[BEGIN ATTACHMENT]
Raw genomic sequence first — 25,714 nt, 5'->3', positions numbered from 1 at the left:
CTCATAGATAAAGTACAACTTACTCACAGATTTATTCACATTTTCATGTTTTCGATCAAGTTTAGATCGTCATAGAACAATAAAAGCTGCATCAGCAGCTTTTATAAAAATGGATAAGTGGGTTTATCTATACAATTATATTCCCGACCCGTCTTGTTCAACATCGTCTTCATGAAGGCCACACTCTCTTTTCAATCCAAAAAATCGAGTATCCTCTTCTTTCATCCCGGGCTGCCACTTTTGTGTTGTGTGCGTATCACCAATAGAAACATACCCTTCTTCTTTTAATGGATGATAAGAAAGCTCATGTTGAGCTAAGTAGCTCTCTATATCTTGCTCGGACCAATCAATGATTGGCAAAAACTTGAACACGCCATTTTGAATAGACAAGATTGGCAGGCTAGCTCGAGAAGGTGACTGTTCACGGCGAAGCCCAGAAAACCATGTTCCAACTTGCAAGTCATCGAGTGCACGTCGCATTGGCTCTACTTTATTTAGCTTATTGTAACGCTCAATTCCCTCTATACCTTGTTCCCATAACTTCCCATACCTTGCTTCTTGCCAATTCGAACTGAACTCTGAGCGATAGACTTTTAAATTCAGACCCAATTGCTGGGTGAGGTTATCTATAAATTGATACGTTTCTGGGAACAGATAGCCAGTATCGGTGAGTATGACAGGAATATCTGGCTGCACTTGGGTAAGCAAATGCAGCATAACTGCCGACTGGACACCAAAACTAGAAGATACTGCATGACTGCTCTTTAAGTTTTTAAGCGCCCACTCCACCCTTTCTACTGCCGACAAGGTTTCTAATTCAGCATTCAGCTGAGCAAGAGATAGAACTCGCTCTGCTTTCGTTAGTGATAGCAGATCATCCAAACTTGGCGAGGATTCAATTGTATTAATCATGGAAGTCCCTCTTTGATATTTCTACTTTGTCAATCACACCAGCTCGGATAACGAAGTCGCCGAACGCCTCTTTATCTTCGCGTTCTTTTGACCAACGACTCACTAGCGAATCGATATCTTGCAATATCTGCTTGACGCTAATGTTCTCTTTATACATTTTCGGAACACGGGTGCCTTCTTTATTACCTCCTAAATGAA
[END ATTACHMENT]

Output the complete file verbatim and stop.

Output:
Raw genomic sequence first — 25,714 nt, 5'->3', positions numbered from 1 at the left:
CTCATAGATAAAGTACAACTTACTCACAGATTTATTCACATTTTCATGTTTTCGATCAAGTTTAGATCGTCATAGAACAATAAAAGCTGCATCAGCAGCTTTTATAAAAATGGATAAGTGGGTTTATCTATACAATTATATTCCCGACCCGTCTTGTTCAACATCGTCTTCATGAAGGCCACACTCTCTTTTCAATCCAAAAAATCGAGTATCCTCTTCTTTCATCCCGGGCTGCCACTTTTGTGTTGTGTGCGTATCACCAATAGAAACATACCCTTCTTCTTTTAATGGATGATAAGAAAGCTCATGTTGAGCTAAGTAGCTCTCTATATCTTGCTCGGACCAATCAATGATTGGCAAAAACTTGAACACGCCATTTTGAATAGACAAGATTGGCAGGCTAGCTCGAGAAGGTGACTGTTCACGGCGAAGCCCAGAAAACCATGTTCCAACTTGCAAGTCATCGAGTGCACGTCGCATTGGCTCTACTTTATTTAGCTTATTGTAACGCTCAATTCCCTCTATACCTTGTTCCCATAACTTCCCATACCTTGCTTCTTGCCAATTCGAACTGAACTCTGAGCGATAGACTTTTAAATTCAGACCCAATTGCTGGGTGAGGTTATCTATAAATTGATACGTTTCTGGGAACAGATAGCCAGTATCGGTGAGTATGACAGGAATATCTGGCTGCACTTGGGTAAGCAAATGCAGCATAACTGCCGACTGGACACCAAAACTAGAAGATACTGCATGACTGCTCTTTAAGTTTTTAAGCGCCCACTCCACCCTTTCTACTGCCGACAAGGTTTCTAATTCAGCATTCAGCTGAGCAAGAGATAGAACTCGCTCTGCTTTCGTTAGTGATAGCAGATCATCCAAACTTGGCGAGGATTCAATTGTATTAATCATGGAAGTCCCTCTTTGATATTTCTACTTTGTCAATCACACCAGCTCGGATAACGAAGTCGCCGAACGCCTCTTTATCTTCGCGTTCTTTTGACCAACGACTCACTAGCGAATCGATATCTTGCAATATCTGCTTGACGCTAATGTTCTCTTTATACATTTTCGGAACACGGGTGCCTTCTTTATTACCTCCTAAATGAA